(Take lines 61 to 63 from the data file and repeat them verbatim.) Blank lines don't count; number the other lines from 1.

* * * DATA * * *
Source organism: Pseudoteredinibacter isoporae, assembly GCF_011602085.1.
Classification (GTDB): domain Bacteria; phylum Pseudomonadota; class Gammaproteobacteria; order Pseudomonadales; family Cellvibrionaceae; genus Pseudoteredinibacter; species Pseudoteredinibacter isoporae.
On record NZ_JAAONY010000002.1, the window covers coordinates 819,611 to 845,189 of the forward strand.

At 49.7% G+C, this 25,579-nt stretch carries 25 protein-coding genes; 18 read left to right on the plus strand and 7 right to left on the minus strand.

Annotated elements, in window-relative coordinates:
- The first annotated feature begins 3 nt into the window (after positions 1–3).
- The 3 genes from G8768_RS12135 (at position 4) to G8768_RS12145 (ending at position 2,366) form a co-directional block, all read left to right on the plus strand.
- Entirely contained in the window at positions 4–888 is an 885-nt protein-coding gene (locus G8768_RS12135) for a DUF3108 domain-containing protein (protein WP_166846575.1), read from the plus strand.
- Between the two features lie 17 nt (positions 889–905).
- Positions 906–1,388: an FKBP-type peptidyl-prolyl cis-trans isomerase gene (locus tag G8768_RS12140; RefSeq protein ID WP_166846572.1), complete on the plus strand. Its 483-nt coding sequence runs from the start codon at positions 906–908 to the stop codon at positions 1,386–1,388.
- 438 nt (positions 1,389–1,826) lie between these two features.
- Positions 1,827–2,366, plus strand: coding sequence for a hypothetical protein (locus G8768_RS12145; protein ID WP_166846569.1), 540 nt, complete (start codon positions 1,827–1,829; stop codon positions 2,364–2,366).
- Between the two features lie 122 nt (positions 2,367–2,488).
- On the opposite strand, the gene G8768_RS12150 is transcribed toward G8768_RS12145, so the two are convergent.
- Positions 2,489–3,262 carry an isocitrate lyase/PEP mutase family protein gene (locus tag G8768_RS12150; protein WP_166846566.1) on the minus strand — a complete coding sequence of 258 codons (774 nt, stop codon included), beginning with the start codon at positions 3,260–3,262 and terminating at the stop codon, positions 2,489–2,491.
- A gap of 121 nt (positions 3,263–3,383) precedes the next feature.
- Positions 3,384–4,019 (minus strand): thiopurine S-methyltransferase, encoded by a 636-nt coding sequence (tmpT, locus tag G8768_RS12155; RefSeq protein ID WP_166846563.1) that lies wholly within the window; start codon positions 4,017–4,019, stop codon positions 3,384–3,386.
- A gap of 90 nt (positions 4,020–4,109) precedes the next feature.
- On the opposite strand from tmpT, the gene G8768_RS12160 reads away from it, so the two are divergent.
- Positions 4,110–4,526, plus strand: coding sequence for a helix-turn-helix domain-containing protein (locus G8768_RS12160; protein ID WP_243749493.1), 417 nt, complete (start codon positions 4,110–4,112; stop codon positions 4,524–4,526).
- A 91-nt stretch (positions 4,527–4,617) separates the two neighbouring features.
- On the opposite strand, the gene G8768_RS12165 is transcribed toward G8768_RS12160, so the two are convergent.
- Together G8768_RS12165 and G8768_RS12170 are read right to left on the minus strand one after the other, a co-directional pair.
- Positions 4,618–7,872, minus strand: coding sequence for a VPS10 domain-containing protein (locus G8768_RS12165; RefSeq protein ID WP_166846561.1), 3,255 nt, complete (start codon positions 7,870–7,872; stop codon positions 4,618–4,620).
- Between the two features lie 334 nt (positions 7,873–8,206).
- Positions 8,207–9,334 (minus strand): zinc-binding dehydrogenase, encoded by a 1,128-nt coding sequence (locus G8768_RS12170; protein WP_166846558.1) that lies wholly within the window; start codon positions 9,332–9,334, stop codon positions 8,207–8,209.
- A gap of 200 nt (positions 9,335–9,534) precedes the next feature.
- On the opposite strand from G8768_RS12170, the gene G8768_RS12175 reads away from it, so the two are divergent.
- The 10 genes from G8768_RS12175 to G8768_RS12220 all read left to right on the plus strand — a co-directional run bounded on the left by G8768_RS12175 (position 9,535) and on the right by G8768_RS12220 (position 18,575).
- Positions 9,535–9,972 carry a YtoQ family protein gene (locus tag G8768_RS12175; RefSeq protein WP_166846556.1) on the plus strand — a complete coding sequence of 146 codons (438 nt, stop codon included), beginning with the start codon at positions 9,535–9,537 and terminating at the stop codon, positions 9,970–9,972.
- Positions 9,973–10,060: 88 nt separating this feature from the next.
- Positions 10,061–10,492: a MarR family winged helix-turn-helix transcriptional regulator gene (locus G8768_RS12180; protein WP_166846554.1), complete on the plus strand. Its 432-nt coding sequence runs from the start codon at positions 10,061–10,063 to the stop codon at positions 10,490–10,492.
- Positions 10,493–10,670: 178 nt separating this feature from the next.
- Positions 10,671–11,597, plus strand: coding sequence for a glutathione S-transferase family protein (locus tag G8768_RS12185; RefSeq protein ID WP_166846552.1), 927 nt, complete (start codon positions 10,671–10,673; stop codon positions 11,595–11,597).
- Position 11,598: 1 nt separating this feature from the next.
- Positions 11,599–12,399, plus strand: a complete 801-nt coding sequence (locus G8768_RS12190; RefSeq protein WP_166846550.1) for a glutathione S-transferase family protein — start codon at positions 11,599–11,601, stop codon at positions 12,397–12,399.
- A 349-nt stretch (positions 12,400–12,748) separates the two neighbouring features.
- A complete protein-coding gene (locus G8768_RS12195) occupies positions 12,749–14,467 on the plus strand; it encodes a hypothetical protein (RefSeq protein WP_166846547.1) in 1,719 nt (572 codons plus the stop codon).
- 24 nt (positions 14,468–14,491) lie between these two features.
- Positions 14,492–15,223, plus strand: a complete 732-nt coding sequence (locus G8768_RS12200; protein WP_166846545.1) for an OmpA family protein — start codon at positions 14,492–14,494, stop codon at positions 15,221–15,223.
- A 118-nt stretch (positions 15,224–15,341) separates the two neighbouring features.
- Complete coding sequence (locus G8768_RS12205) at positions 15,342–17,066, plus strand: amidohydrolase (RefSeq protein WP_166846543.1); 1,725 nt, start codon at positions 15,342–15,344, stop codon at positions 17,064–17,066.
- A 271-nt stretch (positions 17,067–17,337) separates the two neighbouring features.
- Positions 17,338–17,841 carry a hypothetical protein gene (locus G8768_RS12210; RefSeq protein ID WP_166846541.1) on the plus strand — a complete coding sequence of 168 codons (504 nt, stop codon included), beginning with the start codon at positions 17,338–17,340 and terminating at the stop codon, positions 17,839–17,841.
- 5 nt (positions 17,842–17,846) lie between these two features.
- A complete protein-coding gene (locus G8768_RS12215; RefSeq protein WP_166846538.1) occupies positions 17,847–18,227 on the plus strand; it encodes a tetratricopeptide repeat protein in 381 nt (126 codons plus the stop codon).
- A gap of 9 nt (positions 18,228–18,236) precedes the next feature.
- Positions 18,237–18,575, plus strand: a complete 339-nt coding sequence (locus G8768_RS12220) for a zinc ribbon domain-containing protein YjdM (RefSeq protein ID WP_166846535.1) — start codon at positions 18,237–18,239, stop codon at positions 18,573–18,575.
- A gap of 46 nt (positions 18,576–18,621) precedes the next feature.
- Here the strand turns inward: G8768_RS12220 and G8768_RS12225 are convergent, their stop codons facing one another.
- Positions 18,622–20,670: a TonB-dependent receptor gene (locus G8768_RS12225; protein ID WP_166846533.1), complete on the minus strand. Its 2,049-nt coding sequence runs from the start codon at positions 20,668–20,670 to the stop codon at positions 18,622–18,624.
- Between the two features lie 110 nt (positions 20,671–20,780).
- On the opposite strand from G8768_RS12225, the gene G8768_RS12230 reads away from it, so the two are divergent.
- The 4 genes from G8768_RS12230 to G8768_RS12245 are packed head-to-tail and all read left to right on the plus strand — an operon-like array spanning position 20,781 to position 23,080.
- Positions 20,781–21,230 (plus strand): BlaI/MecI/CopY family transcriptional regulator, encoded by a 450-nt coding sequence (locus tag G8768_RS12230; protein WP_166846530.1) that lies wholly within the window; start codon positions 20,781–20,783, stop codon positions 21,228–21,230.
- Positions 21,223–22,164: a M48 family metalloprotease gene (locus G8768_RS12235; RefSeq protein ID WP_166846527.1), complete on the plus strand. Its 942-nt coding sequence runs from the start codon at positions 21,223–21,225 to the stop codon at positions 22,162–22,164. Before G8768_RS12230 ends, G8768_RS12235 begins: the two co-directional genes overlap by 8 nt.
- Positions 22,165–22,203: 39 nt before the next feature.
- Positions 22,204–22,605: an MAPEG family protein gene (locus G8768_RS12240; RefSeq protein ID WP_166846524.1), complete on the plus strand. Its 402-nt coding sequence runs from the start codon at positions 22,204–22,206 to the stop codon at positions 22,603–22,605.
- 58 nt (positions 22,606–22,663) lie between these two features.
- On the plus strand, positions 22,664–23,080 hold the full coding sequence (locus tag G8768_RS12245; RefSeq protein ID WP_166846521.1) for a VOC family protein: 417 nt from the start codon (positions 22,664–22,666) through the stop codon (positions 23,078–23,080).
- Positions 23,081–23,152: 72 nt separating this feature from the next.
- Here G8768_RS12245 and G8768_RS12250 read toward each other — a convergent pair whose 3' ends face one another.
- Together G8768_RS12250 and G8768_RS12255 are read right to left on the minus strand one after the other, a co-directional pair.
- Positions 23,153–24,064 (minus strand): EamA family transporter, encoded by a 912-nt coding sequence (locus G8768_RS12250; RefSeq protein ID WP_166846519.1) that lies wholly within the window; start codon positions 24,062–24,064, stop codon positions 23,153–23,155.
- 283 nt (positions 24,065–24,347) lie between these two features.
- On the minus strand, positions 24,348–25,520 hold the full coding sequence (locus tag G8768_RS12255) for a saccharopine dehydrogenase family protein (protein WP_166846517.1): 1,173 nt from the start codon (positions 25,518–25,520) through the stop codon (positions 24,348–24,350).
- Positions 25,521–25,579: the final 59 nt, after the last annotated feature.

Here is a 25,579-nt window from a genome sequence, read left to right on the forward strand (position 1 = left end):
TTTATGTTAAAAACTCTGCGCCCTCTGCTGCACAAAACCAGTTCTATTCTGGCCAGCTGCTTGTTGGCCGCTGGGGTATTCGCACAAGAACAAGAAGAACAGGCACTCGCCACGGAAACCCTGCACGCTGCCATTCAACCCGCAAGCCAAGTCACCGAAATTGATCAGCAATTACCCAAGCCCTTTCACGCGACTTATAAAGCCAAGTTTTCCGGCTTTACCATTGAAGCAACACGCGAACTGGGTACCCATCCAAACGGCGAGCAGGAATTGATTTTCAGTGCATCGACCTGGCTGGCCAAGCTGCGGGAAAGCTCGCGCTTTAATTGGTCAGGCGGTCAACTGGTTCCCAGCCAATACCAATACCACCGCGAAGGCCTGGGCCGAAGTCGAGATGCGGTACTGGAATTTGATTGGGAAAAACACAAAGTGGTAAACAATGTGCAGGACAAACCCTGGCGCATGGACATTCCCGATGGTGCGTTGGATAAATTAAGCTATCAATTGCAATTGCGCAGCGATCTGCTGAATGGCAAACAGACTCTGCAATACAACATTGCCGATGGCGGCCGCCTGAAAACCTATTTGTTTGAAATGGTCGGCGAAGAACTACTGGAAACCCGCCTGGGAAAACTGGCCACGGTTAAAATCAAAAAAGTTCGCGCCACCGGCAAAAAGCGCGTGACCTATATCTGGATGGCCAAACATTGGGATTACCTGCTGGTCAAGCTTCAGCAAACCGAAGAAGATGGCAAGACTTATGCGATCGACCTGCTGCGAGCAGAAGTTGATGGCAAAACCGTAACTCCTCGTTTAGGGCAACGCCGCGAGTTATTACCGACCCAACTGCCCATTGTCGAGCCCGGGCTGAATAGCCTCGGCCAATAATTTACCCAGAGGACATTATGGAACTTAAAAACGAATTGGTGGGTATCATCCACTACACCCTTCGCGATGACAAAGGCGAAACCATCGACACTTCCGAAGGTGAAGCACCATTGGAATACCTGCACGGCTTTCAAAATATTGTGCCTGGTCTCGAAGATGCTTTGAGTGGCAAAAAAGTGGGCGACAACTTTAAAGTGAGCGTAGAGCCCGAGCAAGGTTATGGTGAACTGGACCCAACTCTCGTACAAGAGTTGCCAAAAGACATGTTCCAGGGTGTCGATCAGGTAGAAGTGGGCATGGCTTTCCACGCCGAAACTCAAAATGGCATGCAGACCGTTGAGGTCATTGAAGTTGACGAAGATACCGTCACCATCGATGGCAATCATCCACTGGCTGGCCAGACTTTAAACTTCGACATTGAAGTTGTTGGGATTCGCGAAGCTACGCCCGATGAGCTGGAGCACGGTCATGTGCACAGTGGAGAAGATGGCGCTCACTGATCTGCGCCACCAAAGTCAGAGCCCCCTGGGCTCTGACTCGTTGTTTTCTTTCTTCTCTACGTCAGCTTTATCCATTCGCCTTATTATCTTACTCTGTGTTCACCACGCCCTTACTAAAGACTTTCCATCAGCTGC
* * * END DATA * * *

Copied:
- Positions 23,081–23,152: 72 nt separating this feature from the next.
- Here G8768_RS12245 and G8768_RS12250 read toward each other — a convergent pair whose 3' ends face one another.
- Together G8768_RS12250 and G8768_RS12255 are read right to left on the minus strand one after the other, a co-directional pair.